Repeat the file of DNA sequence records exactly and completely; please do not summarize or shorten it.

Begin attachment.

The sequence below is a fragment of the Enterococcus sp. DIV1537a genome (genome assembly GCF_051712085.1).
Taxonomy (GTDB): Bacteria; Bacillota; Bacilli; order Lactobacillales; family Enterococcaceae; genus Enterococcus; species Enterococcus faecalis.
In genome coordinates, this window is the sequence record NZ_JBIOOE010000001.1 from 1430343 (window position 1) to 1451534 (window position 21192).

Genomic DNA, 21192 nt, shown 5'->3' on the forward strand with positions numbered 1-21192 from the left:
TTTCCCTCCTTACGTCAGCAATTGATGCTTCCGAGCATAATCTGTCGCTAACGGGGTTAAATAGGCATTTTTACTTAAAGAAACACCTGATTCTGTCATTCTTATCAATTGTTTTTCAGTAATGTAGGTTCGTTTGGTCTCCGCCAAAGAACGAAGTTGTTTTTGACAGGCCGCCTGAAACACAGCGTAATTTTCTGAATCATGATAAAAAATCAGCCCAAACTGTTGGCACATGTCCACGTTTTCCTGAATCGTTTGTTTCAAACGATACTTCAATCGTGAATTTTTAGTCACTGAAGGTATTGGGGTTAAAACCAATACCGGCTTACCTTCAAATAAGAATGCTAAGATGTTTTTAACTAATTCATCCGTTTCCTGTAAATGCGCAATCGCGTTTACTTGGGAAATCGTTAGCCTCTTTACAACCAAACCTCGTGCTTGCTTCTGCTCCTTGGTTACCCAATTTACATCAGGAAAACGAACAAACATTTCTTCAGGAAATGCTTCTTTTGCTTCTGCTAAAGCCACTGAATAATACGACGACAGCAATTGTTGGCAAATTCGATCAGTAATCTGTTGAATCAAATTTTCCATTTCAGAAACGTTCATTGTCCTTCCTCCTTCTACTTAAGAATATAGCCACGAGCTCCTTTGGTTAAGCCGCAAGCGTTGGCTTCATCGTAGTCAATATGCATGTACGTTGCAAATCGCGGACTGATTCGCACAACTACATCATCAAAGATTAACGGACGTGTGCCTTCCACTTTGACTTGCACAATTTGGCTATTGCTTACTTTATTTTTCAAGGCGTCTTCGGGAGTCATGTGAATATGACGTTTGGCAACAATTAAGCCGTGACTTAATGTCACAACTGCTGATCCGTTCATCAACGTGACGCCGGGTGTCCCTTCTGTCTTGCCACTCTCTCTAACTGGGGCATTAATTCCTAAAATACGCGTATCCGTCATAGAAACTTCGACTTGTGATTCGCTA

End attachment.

The sequence below is a fragment of the Enterococcus sp. DIV1537a genome (genome assembly GCF_051712085.1).
Taxonomy (GTDB): Bacteria; Bacillota; Bacilli; order Lactobacillales; family Enterococcaceae; genus Enterococcus; species Enterococcus faecalis.
In genome coordinates, this window is the sequence record NZ_JBIOOE010000001.1 from 1430343 (window position 1) to 1451534 (window position 21192).

Genomic DNA, 21192 nt, shown 5'->3' on the forward strand with positions numbered 1-21192 from the left:
TTTCCCTCCTTACGTCAGCAATTGATGCTTCCGAGCATAATCTGTCGCTAACGGGGTTAAATAGGCATTTTTACTTAAAGAAACACCTGATTCTGTCATTCTTATCAATTGTTTTTCAGTAATGTAGGTTCGTTTGGTCTCCGCCAAAGAACGAAGTTGTTTTTGACAGGCCGCCTGAAACACAGCGTAATTTTCTGAATCATGATAAAAAATCAGCCCAAACTGTTGGCACATGTCCACGTTTTCCTGAATCGTTTGTTTCAAACGATACTTCAATCGTGAATTTTTAGTCACTGAAGGTATTGGGGTTAAAACCAATACCGGCTTACCTTCAAATAAGAATGCTAAGATGTTTTTAACTAATTCATCCGTTTCCTGTAAATGCGCAATCGCGTTTACTTGGGAAATCGTTAGCCTCTTTACAACCAAACCTCGTGCTTGCTTCTGCTCCTTGGTTACCCAATTTACATCAGGAAAACGAACAAACATTTCTTCAGGAAATGCTTCTTTTGCTTCTGCTAAAGCCACTGAATAATACGACGACAGCAATTGTTGGCAAATTCGATCAGTAATCTGTTGAATCAAATTTTCCATTTCAGAAACGTTCATTGTCCTTCCTCCTTCTACTTAAGAATATAGCCACGAGCTCCTTTGGTTAAGCCGCAAGCGTTGGCTTCATCGTAGTCAATATGCATGTACGTTGCAAATCGCGGACTGATTCGCACAACTACATCATCAAAGATTAACGGACGTGTGCCTTCCACTTTGACTTGCACAATTTGGCTATTGCTTACTTTATTTTTCAAGGCGTCTTCGGGAGTCATGTGAATATGACGTTTGGCAACAATTAAGCCGTGACTTAATGTCACAACTGCTGATCCGTTCATCAACGTGACGCCGGGTGTCCCTTCTGTCTTGCCACTCTCTCTAACTGGGGCATTAATTCCTAAAATACGCGTATCCGTCATAGAAACTTCGACTTGTGATTCGCTA